It doesn't get as much attention as it should, but the biggest federal bailout recipient in recent years wasn't a car company or a bank or any other private-sector institution.
It was government-run mortgage giants Fannie Mae and Freddie Mac.
So far, American taxpayers have shelled out more than $150 billion to rescue Fannie and Freddie. But the real spending on the Fannie and Freddie bailout has only just begun.
It is expected that the institutions will get up to $200 billion more from taxpayers over the next two or three years -- bringing their total bailout potentially to $350 billion!
That isn't to say that other bailouts, such as those of car manufacturers or banks, were wise or even constitutional. They weren't. Government bailouts keep badly performing companies from facing the consequences of their actions, instead putting the burden of their failure on taxpayers who had no say in how the companies were run. That only encourages more bad performance.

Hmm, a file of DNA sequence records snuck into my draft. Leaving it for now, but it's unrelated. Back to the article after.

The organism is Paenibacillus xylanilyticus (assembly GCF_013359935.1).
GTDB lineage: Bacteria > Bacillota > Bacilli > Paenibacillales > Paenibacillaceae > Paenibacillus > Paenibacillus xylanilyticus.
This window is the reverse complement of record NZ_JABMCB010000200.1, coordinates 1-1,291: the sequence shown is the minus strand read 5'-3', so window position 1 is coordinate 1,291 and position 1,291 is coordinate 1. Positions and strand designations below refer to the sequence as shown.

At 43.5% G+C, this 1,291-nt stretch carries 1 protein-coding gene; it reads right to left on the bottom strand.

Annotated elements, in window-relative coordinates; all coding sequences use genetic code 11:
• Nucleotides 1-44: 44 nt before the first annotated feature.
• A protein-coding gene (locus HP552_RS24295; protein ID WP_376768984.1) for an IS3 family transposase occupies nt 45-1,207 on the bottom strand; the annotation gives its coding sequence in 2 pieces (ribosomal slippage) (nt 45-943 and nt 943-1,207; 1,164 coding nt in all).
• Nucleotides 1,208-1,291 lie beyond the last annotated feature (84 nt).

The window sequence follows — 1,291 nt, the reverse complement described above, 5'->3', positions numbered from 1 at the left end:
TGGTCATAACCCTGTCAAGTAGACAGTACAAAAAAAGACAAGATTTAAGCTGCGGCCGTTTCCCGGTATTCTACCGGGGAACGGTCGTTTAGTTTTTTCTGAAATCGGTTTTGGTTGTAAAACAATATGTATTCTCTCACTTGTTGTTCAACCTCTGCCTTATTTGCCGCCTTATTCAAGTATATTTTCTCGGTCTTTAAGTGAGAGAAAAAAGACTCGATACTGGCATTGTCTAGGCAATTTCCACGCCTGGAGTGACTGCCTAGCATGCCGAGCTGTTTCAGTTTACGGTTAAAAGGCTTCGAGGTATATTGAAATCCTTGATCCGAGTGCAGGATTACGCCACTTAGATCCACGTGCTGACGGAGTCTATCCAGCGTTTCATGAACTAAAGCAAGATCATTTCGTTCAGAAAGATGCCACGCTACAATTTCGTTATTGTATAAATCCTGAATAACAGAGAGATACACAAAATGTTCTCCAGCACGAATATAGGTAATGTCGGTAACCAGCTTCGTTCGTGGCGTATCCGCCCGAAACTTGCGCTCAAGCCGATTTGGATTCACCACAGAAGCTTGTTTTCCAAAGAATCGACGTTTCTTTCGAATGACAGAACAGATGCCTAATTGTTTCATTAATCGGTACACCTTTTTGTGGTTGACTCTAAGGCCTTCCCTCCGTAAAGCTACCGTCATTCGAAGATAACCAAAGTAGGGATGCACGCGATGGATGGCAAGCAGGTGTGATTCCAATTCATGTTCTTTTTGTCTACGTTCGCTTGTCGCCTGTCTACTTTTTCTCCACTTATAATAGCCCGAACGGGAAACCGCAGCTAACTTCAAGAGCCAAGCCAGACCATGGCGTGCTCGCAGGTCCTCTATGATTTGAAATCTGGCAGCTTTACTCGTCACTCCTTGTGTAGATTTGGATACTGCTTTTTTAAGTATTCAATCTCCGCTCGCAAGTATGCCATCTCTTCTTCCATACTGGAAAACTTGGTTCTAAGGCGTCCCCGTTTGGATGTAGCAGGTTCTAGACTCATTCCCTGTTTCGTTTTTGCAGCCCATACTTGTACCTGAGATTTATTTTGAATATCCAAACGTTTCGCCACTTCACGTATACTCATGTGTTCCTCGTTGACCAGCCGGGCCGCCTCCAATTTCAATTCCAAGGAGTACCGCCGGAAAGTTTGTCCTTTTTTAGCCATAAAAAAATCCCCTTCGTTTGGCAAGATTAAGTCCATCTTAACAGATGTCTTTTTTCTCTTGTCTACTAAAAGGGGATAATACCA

But it is interesting nonetheless that the largest recipients of government bailouts were not private companies but government entities Fannie Mae and Freddie Mac.
And it is appalling that Fannie and Freddie now have been caught engaging in apparently frivolous spending at a convention.
The inspector general of the Federal Housing Finance Agency reviewed the mortgage giants' spending -- totaling $600,000 -- at an October banking convention at a pricey hotel in Chicago. About 90 Fannie and Freddie employees attended.
The watchdog determined that half of the spending was "of questionable value." It included things such as expensive business meals and so-called platinum- or gold-level "sponsorships."
Do you feel encouraged -- or troubled -- about the fact that government entities that already have received so many of your tax dollars now are squandering money on expensive conferences and the like?
Doesn't that suggest that the bailouts didn't lead the mortgage giants to alter their failed practices and behavior?